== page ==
Expect a post-Covid boom

SA’s vaccine rollout will be slower than other emerging markets, but it is set to benefit from the market recovery trend.
Companies that held back over the past year are likely to start paying attractive dividends again – and their free cash flow is now very strong. Image: Andrey Rudakov, Bloomberg

The announcement of vaccine rollouts across many developing countries prompted a sharp rally in emerging market stocks in recent months. South Africa may be late coming to the vaccine party, and while that may delay economic recovery, it will not ruin it.

Iain Power, chief investment officer at Truffle Asset Management, which manages the Nedgroup Investments Balanced Fund, says the vaccine rollout in the northern hemisphere countries is expected to reach full momentum by the summer of 2021. That means the earnings recovery for cyclical companies will start to manifest towards the second half of this year and into 2022.

“We can expect a lot of noise and volatility as these vaccine programmes roll out across the world, but as we enter 2022 we are expecting to see a more synchronised global recovery, and SA Inc will get carried along by the momentum.”

Emerging markets are still underweighted in most balanced portfolios, and should they return to their median portfolio weighting of 9%, this means roughly $250 billion could flow into emerging markets funds.

“As investors become more comfortable with the progress in vaccine rollout programmes, we expect to see a rotation into emerging market stocks where valuations are more attractive than they are in the developed world,” adds Power.

“China is leading the world in the containment of the virus and the way it has managed its economy post-Covid, and I think the rest of the world will catch up with it as we enter into the second half of this year.”

Power says there is a distinct parallel between the outbreak of Spanish flu in 1918 which infected about 500 million people – roughly a third of the world’s population – and killed 50 million. Though the mortality rate from Covid is far lower, lessons can be drawn from the aftermath of the Spanish flu pandemic, which was followed by a massive economic boom. A similar boom can be expected in the post-Covid global economic environment.

“The economic recovery we expect to see later into 2021 and 2022 will be driven by China, and this is very positive for SA commodity producers, which are still reasonably priced relative to their peers in the developed world.

Infrastructure spending

We are also likely to see large-scale infrastructure renewal projects being announced across the world, particularly in northern hemisphere countries that have neglected their infrastructure for decades,” says Power.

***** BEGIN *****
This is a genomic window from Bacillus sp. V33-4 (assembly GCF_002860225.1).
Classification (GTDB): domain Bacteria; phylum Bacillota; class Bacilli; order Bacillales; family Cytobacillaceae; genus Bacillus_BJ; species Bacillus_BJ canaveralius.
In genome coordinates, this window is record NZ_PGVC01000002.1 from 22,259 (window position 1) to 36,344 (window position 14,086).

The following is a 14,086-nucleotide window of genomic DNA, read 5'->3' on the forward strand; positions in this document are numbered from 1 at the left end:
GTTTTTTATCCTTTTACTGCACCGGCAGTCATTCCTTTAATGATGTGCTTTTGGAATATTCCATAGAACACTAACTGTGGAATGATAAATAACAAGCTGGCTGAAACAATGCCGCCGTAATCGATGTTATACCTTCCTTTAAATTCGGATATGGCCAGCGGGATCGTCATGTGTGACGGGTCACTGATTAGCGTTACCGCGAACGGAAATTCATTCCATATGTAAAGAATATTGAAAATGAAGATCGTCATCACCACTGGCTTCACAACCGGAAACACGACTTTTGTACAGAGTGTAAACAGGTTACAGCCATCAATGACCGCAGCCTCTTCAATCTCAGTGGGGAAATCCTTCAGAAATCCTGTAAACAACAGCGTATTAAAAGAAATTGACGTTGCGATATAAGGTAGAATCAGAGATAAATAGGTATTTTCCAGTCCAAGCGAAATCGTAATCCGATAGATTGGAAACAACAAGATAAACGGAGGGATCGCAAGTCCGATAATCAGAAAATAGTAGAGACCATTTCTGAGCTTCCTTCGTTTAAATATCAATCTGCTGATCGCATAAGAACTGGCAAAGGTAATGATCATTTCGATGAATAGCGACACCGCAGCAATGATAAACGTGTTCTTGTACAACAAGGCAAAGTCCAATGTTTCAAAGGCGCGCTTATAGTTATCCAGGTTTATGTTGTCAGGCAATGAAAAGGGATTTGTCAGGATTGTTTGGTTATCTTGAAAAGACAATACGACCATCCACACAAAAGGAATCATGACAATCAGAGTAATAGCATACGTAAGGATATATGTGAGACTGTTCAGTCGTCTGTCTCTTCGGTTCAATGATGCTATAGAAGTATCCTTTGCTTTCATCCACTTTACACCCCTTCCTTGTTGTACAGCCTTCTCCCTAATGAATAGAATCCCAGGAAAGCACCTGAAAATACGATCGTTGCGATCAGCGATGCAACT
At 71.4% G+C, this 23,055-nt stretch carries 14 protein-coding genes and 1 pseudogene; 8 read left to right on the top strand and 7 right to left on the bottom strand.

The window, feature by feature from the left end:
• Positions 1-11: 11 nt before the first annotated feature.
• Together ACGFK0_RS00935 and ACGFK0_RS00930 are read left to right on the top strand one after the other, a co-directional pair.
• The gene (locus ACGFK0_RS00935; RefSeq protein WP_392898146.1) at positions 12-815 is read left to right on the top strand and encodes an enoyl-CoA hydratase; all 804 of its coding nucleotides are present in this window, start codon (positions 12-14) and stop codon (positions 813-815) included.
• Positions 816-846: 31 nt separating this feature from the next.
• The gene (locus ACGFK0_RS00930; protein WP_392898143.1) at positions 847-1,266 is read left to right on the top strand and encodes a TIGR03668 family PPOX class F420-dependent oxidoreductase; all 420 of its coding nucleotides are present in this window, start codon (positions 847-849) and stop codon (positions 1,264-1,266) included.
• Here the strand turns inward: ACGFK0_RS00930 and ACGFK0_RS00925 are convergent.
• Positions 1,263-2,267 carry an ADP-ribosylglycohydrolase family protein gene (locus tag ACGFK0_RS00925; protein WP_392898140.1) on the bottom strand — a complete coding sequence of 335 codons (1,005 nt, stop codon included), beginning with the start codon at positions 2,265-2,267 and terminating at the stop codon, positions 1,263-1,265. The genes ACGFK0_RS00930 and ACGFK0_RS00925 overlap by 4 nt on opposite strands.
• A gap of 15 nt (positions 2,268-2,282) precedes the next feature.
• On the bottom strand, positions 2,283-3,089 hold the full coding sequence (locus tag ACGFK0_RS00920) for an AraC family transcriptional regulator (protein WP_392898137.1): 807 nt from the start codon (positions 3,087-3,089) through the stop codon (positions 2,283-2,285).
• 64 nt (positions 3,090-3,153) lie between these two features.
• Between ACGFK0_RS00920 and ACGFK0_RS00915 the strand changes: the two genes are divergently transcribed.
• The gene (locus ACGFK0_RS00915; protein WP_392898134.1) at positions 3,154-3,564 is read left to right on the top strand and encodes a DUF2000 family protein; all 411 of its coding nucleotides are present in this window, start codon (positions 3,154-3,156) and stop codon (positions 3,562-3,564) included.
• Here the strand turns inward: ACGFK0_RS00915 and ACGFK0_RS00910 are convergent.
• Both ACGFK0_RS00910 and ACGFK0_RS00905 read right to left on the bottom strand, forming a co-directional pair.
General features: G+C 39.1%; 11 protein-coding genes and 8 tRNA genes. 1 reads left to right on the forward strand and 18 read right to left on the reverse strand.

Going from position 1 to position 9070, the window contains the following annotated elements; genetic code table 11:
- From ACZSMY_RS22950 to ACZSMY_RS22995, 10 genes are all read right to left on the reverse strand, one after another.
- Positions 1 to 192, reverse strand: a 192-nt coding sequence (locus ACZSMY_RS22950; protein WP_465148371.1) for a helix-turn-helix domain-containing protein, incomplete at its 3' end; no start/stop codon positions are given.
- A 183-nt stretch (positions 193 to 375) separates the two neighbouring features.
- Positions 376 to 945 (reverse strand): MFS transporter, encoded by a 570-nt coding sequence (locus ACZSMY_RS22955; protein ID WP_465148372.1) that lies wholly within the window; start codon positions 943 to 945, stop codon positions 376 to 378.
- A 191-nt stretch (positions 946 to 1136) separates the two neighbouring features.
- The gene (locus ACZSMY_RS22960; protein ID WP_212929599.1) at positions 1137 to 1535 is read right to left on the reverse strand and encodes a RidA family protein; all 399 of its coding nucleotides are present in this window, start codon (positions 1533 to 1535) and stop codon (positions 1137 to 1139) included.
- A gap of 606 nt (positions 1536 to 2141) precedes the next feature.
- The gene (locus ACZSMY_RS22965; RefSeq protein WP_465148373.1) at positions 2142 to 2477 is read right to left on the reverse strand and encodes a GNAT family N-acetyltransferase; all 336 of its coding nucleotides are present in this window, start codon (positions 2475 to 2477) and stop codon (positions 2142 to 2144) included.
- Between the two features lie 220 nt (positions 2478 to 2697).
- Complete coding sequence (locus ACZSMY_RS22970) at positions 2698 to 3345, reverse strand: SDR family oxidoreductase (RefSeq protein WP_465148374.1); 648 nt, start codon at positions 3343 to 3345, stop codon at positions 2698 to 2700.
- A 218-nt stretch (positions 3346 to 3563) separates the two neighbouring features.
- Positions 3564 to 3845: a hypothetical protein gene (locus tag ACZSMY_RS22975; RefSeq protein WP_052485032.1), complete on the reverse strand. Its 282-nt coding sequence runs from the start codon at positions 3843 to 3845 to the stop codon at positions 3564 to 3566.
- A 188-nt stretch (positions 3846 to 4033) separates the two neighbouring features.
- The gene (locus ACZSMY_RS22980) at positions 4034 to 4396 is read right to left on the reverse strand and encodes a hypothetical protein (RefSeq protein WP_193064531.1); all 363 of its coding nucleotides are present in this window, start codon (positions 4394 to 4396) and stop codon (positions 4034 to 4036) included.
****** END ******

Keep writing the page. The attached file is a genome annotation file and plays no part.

Part of this infrastructure spending will take the form of an accelerated switch to clean energy sources and electric vehicles (EVs), which will stimulate demand for EV-related commodities such as copper.

Power also expects a rerating in interest rate-sensitive stocks, such those that are heavily geared, as well as banks and properties.

A potential brake on this success story is the speed and energy with which government tackles structural weaknesses such as national debt, public sector wages and spending. “We need to see decisive steps from government on these structural issues, and I suspect we will see some cuts in the public sector wage bill in particular,” adds Power.

“The strong earnings already flowing through from the resources sector is feeding straight to the fiscus in terms of higher taxes, and that will continue as demand for commodities strengthens through the recovery cycle.

“So there is something of a windfall for National Treasury as our balance of trade at the moment is looking particularly positive,” he says.

“That is boosting the rand, and will also reflect in higher taxes to SA Revenue Service [Sars] from the resources sector.”

While individuals and households have paid down borrowings in recent years, debt has shifted to the public sector. Central banks have responded with variations iterations of quantitative easing, which may pose an inflationary risk in the future.

Pockets of SA Inc offer value

SA stocks are cheap relative to other emerging markets, including many resources companies whose prices have run hard and shot past pre-Covid levels.

Power says Truffle has been investing in health care stocks, some banks, and insurers.

“Many companies that held back on dividends over the last year are likely to start paying attractive dividends again in 2021, and their free cash flows – because they held back in investing in their businesses due to the uncertainties that abounded last year – are now very strong. Investing in these companies you are essentially getting this free cash flow and high dividends, no matter what happens to the stock price.”

Emerging market valuations at a forward price-earnings (PE) multiple of 16.5 look cheap relative to the alternatives: the S&P 500 is on a forward PE of 23, while the MSCI (Morgan Stanley Capital International) index is on a forward PE of 32.5.

SA Inc is cheap relative to all of the above, hence a rerating in local shares with good business is what is on the cards for 2021 and 2022.

Brought to you by Nedgroup Investments.



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